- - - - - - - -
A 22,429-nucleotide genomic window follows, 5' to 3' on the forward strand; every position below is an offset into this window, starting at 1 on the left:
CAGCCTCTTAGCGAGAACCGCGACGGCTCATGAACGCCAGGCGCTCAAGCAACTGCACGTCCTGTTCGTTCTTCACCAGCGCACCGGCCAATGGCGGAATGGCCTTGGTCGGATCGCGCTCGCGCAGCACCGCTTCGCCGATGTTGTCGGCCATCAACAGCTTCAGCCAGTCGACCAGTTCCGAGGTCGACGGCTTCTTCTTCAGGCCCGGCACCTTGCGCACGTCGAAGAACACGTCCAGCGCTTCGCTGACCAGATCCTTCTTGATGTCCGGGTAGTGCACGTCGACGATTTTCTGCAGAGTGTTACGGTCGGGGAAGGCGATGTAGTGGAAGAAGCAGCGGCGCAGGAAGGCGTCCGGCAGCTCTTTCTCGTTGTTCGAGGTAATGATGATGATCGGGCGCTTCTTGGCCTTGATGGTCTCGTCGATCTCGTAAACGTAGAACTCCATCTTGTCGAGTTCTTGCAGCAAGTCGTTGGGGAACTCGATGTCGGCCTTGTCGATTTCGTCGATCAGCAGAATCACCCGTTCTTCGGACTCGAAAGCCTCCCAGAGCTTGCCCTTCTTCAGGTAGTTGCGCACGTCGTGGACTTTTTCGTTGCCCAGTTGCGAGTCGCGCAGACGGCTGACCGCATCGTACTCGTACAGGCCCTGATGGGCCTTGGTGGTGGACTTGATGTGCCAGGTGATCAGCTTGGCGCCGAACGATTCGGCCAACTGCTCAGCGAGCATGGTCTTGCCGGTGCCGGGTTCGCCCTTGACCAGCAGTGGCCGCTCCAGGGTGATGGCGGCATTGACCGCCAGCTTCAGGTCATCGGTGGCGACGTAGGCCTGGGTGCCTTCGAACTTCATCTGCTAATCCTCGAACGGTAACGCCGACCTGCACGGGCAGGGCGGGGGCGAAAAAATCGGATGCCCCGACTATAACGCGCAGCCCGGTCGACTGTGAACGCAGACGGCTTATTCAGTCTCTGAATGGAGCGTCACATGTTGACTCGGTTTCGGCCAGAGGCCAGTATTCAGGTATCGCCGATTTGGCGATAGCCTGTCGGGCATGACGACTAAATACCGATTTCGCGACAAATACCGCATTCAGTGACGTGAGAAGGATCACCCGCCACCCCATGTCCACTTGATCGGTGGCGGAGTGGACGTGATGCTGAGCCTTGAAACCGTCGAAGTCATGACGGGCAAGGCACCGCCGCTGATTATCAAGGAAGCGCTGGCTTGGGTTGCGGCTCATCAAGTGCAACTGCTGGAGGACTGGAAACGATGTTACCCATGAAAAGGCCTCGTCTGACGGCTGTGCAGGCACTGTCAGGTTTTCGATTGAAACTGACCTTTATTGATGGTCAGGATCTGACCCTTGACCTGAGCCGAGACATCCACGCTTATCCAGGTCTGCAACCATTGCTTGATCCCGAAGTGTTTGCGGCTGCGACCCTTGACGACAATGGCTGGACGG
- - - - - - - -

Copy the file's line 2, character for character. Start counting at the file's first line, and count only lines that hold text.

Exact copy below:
CAGCCTCTTAGCGAGAACCGCGACGGCTCATGAACGCCAGGCGCTCAAGCAACTGCACGTCCTGTTCGTTCTTCACCAGCGCACCGGCCAATGGCGGAATGGCCTTGGTCGGATCGCGCTCGCGCAGCACCGCTTCGCCGATGTTGTCGGCCATCAACAGCTTCAGCCAGTCGACCAGTTCCGAGGTCGACGGCTTCTTCTTCAGGCCCGGCACCTTGCGCACGTCGAAGAACACGTCCAGCGCTTCGCTGACCAGATCCTTCTTGATGTCCGGGTAGTGCACGTCGACGATTTTCTGCAGAGTGTTACGGTCGGGGAAGGCGATGTAGTGGAAGAAGCAGCGGCGCAGGAAGGCGTCCGGCAGCTCTTTCTCGTTGTTCGAGGTAATGATGATGATCGGGCGCTTCTTGGCCTTGATGGTCTCGTCGATCTCGTAAACGTAGAACTCCATCTTGTCGAGTTCTTGCAGCAAGTCGTTGGGGAACTCGATGTCGGCCTTGTCGATTTCGTCGATCAGCAGAATCACCCGTTCTTCGGACTCGAAAGCCTCCCAGAGCTTGCCCTTCTTCAGGTAGTTGCGCACGTCGTGGACTTTTTCGTTGCCCAGTTGCGAGTCGCGCAGACGGCTGACCGCATCGTACTCGTACAGGCCCTGATGGGCCTTGGTGGTGGACTTGATGTGCCAGGTGATCAGCTTGGCGCCGAACGATTCGGCCAACTGCTCAGCGAGCATGGTCTTGCCGGTGCCGGGTTCGCCCTTGACCAGCAGTGGCCGCTCCAGGGTGATGGCGGCATTGACCGCCAGCTTCAGGTCATCGGTGGCGACGTAGGCCTGGGTGCCTTCGAACTTCATCTGCTAATCCTCGAACGGTAACGCCGACCTGCACGGGCAGGGCGGGGGCGAAAAAATCGGATGCCCCGACTATAACGCGCAGCCCGGTCGACTGTGAACGCAGACGGCTTATTCAGTCTCTGAATGGAGCGTCACATGTTGACTCGGTTTCGGCCAGAGGCCAGTATTCAGGTATCGCCGATTTGGCGATAGCCTGTCGGGCATGACGACTAAATACCGATTTCGCGACAAATACCGCATTCAGTGACGTGAGAAGGATCACCCGCCACCCCATGTCCACTTGATCGGTGGCGGAGTGGACGTGATGCTGAGCCTTGAAACCGTCGAAGTCATGACGGGCAAGGCACCGCCGCTGATTATCAAGGAAGCGCTGGCTTGGGTTGCGGCTCATCAAGTGCAACTGCTGGAGGACTGGAAACGATGTTACCCATGAAAAGGCCTCGTCTGACGGCTGTGCAGGCACTGTCAGGTTTTCGATTGAAACTGACCTTTATTGATGGTCAGGATCTGACCCTTGACCTGAGCCGAGACATCCACGCTTATCCAGGTCTGCAACCATTGCTTGATCCCGAAGTGTTTGCGGCTGCGACCCTTGACGACAATGGCTGGACGG